“If you have daughters, put them in computer scientist programs, get them an iPad, let them play more computer games.” —Sheryl Sandberg
Sheryl recounts a story about enrolling her seven-year-old son in a computer programming class. Even in Silicon Valley, only 5 of the 35 enrolled children were girls (and two of them had been urged by Sheryl to take the class). I think of my own daughter, who has an interest in and affinity for technology. And I have a pang of realization that I’ve never suggested she lean into that, although I suspect it was more to do with my own humanities bias than a gender bias. But ,then again, maybe not. Now I’m alternating between tweeting sound bites and texting them to my teenage daughter, who I very much wish were here.
“People who can most help women reach for opportunities are the women themselves.” —Sheryl Sandberg
Feeling smug because I sat in that front-row seat. Realizing that’s not quite what she means. But still, I’ve had moments of sitting on the edge, figuratively speaking. I’ve had moments – some quite recent – of conceding the floor to a (generally louder, more aggressive) man. Make a mental note to pay closer attention to my own behavior.
“When you want to change things, you won’t please everyone.” —Sheryl Sandberg
Great perspective on being effective vs. being “liked,” and one that resonates with me because I tend to be a pleaser. Your point of view will probably tick off somebody off, Sheryl says.
I think there’s a middle ground to this one: There’s an ocean of difference between being an opinionated asshole and opinionated consensus-builder. I wish more of us fell into the latter group. (And by “more of us” I mean “human beings.” Not “people in this room” or “women.”)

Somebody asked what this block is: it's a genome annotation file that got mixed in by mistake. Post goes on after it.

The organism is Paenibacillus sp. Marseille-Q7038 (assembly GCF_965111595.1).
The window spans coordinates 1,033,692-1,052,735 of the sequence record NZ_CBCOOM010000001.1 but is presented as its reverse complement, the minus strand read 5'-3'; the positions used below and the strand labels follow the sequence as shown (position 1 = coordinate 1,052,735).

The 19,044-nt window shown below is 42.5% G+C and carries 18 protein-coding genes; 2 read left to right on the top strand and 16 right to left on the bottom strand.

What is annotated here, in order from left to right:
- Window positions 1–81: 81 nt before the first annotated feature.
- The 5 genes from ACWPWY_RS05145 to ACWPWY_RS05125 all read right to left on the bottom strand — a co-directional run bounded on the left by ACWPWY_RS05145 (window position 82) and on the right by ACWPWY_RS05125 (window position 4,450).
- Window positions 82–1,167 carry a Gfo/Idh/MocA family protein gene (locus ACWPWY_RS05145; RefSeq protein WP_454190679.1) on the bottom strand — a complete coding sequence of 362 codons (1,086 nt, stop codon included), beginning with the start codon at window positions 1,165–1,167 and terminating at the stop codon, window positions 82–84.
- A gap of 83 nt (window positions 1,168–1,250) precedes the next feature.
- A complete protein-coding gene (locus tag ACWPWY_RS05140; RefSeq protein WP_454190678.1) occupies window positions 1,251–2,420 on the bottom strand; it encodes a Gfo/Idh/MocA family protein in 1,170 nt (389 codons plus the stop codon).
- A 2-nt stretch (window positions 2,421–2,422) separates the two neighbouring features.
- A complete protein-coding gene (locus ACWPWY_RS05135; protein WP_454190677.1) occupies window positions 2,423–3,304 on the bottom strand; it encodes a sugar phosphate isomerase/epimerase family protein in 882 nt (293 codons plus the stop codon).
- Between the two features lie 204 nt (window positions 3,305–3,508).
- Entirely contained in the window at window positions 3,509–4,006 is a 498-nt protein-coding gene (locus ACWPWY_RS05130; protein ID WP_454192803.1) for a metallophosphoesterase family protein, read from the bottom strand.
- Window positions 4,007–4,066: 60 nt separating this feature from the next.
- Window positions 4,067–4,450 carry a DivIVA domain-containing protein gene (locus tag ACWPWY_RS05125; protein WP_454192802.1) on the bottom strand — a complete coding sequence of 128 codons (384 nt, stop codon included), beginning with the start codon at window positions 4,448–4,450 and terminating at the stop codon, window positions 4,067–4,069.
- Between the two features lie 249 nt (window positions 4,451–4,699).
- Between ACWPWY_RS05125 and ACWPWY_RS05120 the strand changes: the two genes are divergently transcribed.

“I hope my book is just the beginning.” —Sheryl Sandberg
The goal of her book, she said, was to start a conversation, not to present a simple and neat solution to a complex problem. I’ve seen the signs she references that are pasted around Facebook’s Menlo Park offices: “Perfect is the enemy of good” (Voltaire) and “Done is better than perfect.” From that same spirit comes Lean In, because the first step to change is… well, a step.
Ultimately what does Sheryl want? “I’d like to see the data change.” Yup.
I started out this post admitting that the gender-specificity of Lean In troubles me a little. But the data tells the story that something is off. And I think the book is igniting a discussion worth having—for both our daughters and our sons.
I come to terms with it like this: I interpret that Sheryl’s broader message is that we need to challenge our assumptions and expectations both with our (collective) sons and with our daughters, to create more opportunities for people, period. In that way, Lean In seems the next iteration of something Anna Quindlen wrote 25 years ago: “Have you ever noticed that what passes as a terrific man would only be an adequate woman?”
Sheryl’s is a far more evolved message. And, ultimately, it’s far more positive.